Innovation & Research at the Bass Center
Because childhood cancers are so rare, most young patients are referred here because of our expertise and experience. At Lucile Packard Children's Hospital Stanford, we have a pediatric cancer treatment and research program that’s known globally for the treatment of non-Hodgkin's lymphoma, Hodgkin's disease, leukemia and brain tumors.
Our physicians hold leadership roles in the national clinical research consortium Children's Oncology Group (COG). This group — representing the merger of four national pediatric cancer research groups — designs and evaluates cancer therapies through large clinical trials. We also conduct a number of trials of experimental drugs that can offer new treatment options for patients who have failed other therapies.
Clinical Trial: Diamond Blackfan Anemia Patient Study
Diamond Blackfan anemia (DBA) is a rare genetic blood disorder that is usually diagnosed in children during their first year of life. Steroids are used as a common treatment method, but many patients will also require ongoing blood transfusions, for which there are several side-effects.
For patients requiring blood transfusions, the amino acid leucine has shown in early studies to be a successful treatment option without side effects and has led to a nationwide pilot to determine if it is a safe and effective treatment for patients with DBA. The basic eligibility requirements are that the patient has a diagnosis of DBA, is over the age of two and transfusion dependent.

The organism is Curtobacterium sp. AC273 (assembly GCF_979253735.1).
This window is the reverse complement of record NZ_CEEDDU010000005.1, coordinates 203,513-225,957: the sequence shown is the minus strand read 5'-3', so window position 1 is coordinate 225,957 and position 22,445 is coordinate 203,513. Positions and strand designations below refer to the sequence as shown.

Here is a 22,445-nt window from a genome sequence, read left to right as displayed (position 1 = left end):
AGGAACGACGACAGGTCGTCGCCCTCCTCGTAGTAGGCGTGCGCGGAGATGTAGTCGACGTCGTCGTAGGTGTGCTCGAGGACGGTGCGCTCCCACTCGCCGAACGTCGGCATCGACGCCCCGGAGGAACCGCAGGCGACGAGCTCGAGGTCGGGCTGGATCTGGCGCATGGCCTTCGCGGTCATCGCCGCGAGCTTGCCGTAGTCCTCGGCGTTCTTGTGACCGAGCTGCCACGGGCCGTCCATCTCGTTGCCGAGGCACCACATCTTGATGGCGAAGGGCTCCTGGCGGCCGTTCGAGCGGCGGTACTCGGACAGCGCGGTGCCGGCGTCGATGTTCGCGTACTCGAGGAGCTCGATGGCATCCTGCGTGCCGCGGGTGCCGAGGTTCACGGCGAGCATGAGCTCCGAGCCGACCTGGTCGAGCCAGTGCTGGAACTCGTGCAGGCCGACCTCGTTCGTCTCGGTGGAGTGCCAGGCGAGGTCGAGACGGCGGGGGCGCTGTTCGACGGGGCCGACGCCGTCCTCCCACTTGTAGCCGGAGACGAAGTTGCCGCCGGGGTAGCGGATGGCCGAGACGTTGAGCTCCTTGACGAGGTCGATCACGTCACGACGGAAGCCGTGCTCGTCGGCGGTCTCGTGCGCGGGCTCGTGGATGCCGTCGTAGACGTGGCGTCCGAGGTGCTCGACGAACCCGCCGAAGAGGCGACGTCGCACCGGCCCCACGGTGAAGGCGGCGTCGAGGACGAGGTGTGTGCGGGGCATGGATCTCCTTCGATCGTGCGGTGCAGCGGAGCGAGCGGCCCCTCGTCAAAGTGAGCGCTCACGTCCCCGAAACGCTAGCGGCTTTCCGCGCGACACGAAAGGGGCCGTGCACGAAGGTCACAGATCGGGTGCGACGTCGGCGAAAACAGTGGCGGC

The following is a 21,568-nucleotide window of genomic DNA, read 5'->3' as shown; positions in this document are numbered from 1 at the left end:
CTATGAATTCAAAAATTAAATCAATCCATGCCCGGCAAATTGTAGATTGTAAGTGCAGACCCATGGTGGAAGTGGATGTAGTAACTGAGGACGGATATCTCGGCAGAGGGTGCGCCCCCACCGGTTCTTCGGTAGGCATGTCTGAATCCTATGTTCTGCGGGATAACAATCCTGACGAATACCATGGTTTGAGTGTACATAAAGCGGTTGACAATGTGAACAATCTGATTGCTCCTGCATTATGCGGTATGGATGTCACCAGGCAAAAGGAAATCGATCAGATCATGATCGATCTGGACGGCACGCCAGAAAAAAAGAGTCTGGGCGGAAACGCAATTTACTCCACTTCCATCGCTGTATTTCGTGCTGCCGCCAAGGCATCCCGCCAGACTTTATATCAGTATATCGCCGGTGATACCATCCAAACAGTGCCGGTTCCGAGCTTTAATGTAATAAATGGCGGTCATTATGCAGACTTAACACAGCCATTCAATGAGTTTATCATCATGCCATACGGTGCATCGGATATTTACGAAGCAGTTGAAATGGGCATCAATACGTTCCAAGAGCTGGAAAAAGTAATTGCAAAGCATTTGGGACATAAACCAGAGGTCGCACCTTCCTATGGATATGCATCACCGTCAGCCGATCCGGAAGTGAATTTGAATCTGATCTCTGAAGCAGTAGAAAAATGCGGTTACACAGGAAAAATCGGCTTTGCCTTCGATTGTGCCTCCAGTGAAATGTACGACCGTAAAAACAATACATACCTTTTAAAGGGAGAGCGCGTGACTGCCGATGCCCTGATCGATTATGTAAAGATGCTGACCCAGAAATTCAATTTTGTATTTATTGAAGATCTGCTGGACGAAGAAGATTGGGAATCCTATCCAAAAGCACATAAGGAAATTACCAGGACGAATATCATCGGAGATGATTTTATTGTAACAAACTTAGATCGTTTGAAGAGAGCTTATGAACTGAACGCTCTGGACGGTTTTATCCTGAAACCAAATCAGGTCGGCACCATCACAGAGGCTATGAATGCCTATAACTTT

Lucile Packard Children’s Hospital Stanford is the only location in the Western U.S. currently participating in this study.
For more information and to enroll a patient in the study, call (650) 723-5535 or e-mail one of our faculty members.
Recent Acknowledgements & Grants
- December, 2013 – Michael Wei, MD, PhD, was recognized by St. Baldrick’s Foundation for his team’s novel screening methods to help identify the class of drugs that could help improve outcomes for children with acute lymphoblastic leukemia (ALL), an aggressive type of leukemia. Read more about these screening methods.
- November, 2013 – Kathleen Sakamoto, MD, PhD, and Irving Weissman, MD, received a $1.37 million grant from CureSearch for Children’s Cancer to research the effects of an antibody that has been shown to be effective against human cancers in animal models. Read more about this this research.
- March, 2013 – A $6.9 million grant from the National Institutes of Health is enabling Stanford University School of Medicine faculty to better study a cancer called post-transplant lymphoproliferative disorder (PTLD) that affects children who recently had an organ transplant. Read more about this study.
For more information about our research and clinical trials, call (650) 497-8953.